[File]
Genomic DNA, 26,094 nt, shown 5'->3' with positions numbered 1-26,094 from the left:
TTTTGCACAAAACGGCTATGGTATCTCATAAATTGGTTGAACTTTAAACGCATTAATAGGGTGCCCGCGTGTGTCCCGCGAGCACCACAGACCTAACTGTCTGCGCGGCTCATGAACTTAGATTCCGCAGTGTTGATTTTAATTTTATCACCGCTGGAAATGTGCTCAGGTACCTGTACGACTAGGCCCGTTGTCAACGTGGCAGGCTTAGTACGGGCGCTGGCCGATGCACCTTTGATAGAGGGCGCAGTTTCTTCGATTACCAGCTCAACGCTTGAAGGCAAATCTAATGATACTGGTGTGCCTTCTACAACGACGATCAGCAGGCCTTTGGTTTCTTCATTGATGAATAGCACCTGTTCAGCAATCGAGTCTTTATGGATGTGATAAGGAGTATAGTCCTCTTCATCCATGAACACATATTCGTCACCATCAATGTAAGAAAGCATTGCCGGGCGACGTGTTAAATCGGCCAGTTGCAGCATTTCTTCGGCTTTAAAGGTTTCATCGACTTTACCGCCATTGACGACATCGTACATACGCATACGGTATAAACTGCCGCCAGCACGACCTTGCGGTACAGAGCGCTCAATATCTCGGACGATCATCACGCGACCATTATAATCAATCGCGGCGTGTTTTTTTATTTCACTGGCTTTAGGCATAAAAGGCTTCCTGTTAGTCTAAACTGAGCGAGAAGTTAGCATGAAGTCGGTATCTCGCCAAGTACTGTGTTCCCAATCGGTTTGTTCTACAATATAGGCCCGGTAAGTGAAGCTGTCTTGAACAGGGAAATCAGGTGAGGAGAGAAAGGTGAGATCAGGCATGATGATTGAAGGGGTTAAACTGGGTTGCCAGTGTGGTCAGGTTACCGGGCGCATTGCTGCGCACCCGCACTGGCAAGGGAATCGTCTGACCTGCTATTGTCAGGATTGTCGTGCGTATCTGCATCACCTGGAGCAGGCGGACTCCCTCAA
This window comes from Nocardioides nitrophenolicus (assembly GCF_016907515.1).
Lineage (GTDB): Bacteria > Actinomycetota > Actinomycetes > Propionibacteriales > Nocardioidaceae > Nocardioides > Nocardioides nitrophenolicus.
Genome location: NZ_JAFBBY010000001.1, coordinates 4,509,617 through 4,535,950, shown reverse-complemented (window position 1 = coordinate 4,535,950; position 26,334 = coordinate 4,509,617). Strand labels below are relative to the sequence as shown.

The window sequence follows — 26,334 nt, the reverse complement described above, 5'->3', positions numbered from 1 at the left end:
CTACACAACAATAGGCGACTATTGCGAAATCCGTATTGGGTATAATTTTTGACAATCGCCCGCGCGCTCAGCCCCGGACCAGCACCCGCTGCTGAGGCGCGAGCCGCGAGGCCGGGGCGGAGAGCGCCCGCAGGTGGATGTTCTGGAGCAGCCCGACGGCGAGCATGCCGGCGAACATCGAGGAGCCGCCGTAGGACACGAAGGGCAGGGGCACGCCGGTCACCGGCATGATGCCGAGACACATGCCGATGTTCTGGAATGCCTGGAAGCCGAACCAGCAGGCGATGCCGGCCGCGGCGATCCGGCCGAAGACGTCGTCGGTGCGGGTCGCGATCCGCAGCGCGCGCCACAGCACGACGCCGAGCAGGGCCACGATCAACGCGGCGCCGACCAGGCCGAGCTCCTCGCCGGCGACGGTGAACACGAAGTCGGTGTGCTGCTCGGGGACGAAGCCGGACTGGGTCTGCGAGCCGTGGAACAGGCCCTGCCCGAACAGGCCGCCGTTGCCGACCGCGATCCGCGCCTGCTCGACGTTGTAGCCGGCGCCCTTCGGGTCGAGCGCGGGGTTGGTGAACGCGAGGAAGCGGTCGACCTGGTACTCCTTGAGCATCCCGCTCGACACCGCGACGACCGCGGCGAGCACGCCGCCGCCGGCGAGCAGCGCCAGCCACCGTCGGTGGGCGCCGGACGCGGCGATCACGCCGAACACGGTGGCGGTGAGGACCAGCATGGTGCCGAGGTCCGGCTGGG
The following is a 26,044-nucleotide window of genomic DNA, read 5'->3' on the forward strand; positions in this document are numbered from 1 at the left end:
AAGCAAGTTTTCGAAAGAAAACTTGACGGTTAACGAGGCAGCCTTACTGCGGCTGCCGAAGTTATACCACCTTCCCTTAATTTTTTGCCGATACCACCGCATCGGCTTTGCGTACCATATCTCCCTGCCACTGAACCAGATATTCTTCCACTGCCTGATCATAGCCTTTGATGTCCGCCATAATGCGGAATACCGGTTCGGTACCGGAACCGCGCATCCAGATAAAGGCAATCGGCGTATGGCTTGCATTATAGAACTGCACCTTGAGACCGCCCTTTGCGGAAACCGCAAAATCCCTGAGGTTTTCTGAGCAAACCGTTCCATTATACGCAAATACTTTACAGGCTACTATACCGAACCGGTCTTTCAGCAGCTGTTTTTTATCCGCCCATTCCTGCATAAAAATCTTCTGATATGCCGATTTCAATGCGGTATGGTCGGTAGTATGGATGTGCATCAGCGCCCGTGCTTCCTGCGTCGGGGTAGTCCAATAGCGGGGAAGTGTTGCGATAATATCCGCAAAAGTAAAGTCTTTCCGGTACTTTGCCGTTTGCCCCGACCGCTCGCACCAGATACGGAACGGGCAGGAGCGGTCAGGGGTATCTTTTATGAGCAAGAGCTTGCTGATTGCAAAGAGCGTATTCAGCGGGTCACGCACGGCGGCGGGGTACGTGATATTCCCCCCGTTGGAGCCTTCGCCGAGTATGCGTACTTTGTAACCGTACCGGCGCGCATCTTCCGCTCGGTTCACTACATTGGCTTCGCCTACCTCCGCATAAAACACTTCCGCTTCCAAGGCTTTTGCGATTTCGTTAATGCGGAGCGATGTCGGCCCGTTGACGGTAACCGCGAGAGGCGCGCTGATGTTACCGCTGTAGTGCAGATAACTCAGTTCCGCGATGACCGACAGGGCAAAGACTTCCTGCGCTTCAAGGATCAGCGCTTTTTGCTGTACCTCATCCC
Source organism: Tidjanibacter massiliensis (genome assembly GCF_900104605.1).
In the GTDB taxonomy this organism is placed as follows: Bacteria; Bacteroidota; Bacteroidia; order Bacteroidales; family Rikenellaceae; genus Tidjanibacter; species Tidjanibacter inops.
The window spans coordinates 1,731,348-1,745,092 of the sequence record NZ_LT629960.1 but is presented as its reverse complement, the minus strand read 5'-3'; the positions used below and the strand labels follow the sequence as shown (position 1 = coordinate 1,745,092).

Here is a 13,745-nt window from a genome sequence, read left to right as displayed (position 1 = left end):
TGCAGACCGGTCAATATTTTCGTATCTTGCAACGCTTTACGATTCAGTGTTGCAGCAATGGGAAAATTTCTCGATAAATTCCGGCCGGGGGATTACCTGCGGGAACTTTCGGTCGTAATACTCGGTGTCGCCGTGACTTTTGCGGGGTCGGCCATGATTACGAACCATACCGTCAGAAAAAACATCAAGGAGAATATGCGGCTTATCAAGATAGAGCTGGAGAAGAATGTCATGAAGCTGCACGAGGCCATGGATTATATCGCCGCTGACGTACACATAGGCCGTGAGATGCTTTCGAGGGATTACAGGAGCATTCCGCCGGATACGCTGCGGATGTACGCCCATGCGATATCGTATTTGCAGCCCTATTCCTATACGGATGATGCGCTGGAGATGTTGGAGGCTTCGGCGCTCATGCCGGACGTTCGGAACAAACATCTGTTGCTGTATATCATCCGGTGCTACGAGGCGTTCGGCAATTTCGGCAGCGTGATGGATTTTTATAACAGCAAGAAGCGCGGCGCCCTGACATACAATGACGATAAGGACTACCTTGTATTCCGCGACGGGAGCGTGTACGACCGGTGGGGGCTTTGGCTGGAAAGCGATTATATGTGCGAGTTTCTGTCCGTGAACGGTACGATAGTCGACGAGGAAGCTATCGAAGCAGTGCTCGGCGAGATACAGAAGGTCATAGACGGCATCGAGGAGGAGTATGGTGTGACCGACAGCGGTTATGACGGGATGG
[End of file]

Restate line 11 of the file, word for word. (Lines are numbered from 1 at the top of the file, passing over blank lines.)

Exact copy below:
In the GTDB taxonomy this organism is placed as follows: Bacteria; Bacteroidota; Bacteroidia; order Bacteroidales; family Rikenellaceae; genus Tidjanibacter; species Tidjanibacter inops.